Harvard professor and historian Annette Gordon-Reed visits campus

Juniors+Henry+Wizel%2C+Eshaan+Mani+and+Ava+Winn+pose+with+Prof.+Annette+Gordon-Reed+before+giving+her+a+tour.

David Shutts

Juniors Henry Wizel, Eshaan Mani and Ava Winn pose with Prof. Annette Gordon-Reed before giving her a tour.

Eshaan Mani, Executive Digital Editor

“What’s your story? What’s Kinkaid’s like?”

These were Harvard professor and historian Annette Gordon-Reed’s questions after wrapping up a session with first period AP U.S. History, Civil Rights and the Law and economics classes. 

Smiling, Dr. Gordon-Reed scanned the amphitheater full of eager juniors and seniors from her wooden chair, waiting for a response.

Gordon-Reed is the author of several books including “On Juneteenth” and “The Hemingses of Monticello.”

Gordon-Reed was visiting Kinkaid as a part of the Barry J. Moss Distinguished Speaker Series, established to honor a former debate coach and help educate students in civil discourse in a democracy. 

The first Black person to win the Pulitzer Prize for History and a MacArthur Genius, she addressed the community at a gathering on Sep. 28, in history classes and in assembly on Sep. 29. 

At assembly, she laughed as she described her first encounter with Kinkaid students when she was in high school in Conroe. 

“It was my first debate tournament, and I was definitely not prepared,” she said. “My team went up against this team from Kinkaid, and they wiped the floor with us. So I’ve always had this sense of admiration and slight intimidation when it comes to this school.”

She spoke about the journey behind writing her books and how she got to where she is today.

Gordon-Reed reassured students that they could find their passion at any age and stage; they would know they had found their calling if they felt joy and felt seen. She started her career as a lawyer, partly because she was interested in it and partly because she was attracted to the security of the job. 

She had stopped enjoying the slog after a while and said the last straw was when one of her colleagues who she had been working closely with, “pulling all-nighter after all-nighter with,” didn’t recognize her when they passed one another in the corridors of their office.

Gordon-Reed shifted to writing about history, joining the faculty at Harvard University and Harvard Law School.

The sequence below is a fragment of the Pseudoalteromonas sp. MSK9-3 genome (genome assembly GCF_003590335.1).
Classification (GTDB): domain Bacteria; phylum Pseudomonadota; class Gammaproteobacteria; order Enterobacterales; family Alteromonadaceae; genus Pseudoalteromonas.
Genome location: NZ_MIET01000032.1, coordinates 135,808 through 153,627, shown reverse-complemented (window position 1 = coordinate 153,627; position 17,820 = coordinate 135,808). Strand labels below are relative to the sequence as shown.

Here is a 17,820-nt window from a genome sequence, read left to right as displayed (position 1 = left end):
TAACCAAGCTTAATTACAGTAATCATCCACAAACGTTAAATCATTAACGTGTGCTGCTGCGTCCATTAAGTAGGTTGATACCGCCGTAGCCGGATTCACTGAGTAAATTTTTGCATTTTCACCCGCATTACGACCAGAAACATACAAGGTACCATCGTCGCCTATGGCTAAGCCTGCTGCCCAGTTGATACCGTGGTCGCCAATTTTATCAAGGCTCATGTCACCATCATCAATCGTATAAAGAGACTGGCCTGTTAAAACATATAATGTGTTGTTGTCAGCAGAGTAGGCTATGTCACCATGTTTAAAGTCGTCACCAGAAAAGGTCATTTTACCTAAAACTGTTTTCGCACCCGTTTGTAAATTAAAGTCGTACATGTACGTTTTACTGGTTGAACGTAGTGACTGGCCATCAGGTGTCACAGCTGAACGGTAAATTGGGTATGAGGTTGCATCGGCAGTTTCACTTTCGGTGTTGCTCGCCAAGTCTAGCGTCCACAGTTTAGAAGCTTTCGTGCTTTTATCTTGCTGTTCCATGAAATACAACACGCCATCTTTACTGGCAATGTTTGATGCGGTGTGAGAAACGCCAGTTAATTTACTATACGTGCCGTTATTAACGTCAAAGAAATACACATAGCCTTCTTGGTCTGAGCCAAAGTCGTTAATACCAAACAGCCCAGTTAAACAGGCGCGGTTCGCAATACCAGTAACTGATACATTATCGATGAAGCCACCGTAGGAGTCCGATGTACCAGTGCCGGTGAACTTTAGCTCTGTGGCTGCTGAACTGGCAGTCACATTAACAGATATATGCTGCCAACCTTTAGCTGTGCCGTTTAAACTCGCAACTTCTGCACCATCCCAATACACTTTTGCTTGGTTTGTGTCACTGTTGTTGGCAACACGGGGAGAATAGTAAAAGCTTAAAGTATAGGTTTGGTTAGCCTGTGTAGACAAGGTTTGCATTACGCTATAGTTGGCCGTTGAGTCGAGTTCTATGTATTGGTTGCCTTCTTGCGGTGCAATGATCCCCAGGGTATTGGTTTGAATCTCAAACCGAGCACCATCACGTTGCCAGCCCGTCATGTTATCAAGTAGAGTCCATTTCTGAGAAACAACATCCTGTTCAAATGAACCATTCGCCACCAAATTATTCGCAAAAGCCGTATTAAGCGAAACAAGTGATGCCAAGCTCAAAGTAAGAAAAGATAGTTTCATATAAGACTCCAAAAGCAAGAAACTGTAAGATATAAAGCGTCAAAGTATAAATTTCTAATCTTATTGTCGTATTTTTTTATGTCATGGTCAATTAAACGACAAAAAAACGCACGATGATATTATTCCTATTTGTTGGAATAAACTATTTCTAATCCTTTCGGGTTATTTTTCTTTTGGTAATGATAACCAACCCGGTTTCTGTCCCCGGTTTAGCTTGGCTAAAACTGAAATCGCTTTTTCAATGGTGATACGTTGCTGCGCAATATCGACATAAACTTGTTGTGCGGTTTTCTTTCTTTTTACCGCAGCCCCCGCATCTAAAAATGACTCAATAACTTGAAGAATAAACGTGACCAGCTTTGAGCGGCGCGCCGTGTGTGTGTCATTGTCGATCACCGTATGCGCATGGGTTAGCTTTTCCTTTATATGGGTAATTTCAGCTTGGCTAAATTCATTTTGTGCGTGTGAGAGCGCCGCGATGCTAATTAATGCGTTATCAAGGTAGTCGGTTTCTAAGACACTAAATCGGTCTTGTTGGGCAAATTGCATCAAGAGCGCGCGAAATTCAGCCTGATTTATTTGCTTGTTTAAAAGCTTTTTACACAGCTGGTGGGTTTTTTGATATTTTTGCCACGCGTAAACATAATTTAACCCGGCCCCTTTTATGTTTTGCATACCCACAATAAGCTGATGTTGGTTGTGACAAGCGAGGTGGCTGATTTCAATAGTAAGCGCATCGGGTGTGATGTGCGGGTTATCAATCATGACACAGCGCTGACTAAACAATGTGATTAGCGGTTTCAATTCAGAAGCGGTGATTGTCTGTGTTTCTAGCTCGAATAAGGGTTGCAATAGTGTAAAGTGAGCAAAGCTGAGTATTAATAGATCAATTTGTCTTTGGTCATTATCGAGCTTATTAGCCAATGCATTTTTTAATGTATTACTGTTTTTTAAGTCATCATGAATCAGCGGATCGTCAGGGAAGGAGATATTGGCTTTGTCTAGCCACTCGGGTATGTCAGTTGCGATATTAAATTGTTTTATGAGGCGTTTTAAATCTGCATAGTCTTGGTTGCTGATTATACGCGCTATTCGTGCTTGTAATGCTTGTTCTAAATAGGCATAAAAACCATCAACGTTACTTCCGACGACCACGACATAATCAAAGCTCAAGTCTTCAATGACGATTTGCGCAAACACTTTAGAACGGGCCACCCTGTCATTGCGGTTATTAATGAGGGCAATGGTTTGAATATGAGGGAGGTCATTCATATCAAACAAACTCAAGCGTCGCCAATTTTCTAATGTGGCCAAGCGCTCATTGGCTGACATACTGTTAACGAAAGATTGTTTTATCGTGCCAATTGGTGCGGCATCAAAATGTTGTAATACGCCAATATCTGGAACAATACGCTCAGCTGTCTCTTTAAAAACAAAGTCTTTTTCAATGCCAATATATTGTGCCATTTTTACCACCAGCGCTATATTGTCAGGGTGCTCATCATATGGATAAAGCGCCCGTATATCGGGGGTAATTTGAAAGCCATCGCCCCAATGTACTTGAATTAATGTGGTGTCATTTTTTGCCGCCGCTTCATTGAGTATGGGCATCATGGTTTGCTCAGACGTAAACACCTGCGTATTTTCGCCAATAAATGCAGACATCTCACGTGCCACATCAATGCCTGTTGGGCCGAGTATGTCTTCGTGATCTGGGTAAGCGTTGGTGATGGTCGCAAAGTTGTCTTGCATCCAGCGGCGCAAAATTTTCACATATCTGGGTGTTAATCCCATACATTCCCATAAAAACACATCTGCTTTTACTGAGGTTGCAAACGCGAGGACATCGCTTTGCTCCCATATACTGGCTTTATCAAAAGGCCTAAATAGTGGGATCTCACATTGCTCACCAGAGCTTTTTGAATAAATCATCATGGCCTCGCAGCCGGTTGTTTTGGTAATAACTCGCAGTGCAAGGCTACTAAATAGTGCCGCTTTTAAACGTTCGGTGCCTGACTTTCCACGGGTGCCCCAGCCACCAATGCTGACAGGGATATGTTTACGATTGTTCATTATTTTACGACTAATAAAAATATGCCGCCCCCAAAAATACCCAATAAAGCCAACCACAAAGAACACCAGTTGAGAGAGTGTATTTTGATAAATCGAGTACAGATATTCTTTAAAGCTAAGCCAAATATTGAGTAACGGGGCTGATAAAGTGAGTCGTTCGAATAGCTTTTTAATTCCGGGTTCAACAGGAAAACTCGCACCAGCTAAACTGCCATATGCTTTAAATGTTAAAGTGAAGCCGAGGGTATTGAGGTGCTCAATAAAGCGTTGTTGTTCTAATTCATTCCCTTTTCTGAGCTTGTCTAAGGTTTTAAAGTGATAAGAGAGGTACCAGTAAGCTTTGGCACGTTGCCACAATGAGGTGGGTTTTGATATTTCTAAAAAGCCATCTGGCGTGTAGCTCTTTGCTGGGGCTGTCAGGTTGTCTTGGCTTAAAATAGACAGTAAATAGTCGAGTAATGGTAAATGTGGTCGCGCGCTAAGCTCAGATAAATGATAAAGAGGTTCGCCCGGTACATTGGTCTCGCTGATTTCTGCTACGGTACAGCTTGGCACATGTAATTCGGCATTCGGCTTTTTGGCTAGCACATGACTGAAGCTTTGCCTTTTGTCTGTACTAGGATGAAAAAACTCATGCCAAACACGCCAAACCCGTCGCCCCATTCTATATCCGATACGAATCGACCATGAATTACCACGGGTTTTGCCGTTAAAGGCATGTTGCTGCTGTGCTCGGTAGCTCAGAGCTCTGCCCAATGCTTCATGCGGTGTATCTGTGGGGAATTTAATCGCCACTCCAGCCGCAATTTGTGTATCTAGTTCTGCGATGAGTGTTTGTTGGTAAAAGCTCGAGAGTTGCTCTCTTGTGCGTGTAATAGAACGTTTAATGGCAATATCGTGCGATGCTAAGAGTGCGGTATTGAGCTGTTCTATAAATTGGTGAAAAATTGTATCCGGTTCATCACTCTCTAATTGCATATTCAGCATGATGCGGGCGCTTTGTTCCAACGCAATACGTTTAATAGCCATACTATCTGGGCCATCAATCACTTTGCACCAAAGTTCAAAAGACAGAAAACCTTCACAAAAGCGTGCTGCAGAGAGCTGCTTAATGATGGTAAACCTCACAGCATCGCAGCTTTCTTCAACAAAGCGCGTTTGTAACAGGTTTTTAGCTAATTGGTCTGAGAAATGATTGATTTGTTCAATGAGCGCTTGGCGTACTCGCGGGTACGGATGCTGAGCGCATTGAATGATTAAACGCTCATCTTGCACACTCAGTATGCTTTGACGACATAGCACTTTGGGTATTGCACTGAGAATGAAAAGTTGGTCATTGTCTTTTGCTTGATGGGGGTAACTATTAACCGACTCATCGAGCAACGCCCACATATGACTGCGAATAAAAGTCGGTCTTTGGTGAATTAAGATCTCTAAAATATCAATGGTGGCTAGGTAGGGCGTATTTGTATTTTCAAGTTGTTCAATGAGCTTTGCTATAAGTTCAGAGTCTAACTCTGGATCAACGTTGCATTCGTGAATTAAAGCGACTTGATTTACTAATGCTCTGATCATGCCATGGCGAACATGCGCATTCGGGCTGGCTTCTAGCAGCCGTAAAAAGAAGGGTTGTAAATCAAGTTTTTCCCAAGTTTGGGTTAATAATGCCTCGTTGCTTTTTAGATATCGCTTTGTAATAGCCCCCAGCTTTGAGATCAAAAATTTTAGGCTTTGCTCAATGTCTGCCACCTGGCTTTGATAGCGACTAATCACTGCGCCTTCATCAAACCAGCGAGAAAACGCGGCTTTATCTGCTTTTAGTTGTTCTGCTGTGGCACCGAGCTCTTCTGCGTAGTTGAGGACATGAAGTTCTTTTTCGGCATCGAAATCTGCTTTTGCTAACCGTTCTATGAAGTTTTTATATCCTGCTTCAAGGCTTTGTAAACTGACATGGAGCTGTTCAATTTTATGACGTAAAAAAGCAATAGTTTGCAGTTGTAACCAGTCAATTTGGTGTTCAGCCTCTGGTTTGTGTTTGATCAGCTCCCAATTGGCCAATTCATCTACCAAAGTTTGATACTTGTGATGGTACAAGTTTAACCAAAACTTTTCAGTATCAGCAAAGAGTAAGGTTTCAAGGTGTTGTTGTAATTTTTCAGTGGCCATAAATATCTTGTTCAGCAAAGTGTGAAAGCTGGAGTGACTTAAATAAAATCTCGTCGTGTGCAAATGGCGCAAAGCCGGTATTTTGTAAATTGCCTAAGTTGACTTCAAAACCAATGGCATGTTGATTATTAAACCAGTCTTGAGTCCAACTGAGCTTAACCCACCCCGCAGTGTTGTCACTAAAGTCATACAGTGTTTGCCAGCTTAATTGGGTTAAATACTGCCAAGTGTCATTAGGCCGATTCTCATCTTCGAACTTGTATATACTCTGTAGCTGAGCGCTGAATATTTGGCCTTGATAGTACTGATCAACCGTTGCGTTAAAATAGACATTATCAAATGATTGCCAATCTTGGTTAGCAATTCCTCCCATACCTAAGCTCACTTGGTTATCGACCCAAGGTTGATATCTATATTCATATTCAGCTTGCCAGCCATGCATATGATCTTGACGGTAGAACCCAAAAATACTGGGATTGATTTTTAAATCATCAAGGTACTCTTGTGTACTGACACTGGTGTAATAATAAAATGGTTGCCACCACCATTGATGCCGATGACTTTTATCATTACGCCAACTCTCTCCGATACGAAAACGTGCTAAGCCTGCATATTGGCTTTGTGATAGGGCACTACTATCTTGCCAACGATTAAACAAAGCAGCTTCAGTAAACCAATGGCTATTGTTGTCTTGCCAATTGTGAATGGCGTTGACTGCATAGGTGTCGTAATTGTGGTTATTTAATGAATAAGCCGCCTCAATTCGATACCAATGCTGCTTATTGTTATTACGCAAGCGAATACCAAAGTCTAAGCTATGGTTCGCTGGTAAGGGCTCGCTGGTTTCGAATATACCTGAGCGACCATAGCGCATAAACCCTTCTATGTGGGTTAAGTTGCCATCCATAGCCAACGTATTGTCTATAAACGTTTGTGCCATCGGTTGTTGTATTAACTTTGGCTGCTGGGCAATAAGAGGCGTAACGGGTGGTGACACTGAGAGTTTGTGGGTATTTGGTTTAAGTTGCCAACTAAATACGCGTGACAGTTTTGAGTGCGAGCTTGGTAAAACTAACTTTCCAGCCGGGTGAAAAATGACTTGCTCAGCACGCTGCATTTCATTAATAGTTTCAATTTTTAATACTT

“I hated writing for the law review, so I decided I’d just go ahead and research something I found interesting: the history of the African-American community and how it connected to the building of the nation, starting with Sally Hemings and Thomas Jefferson,” she said.

Hemings was Jefferson’s slave, she explained, but she also had a child with him.

“The most important part of writing about history is being unbiased,” she said. “It takes commitment. It’s not easy to sift through all those documents, all that language, and keep yourself in check.”

During a lunch event with handpicked juniors and seniors, Gordon-Reed reminisced about her childhood, which she describes at length in “On Juneteenth,” and how it shaped her view of the world and interest in history. She fondly remembered her family, most significantly her parents who pushed her toward integrating the local school and understanding the importance of community.

As a child, she said she enjoyed playing with her friends.

“And frankly, being bored helps when you’re a kid,” Gordon-Reed added. “It’s nice because it gives you time to think. I was on the quiet side as a kid — I mean, I had friends, I don’t mean to sound pitiful — but I liked having some time for reading. That, I think, shaped my mind to be a good historian.”

Charlie Schmidt, a junior, posed questions to Gordon-Reed during his class session and the lunch event.

“She’s great,” he said. “It’s super rare to get the opportunity to speak to someone with her background and her knowledge of history, and as someone interested in U.S. History. I’m glad I could make the most of it.”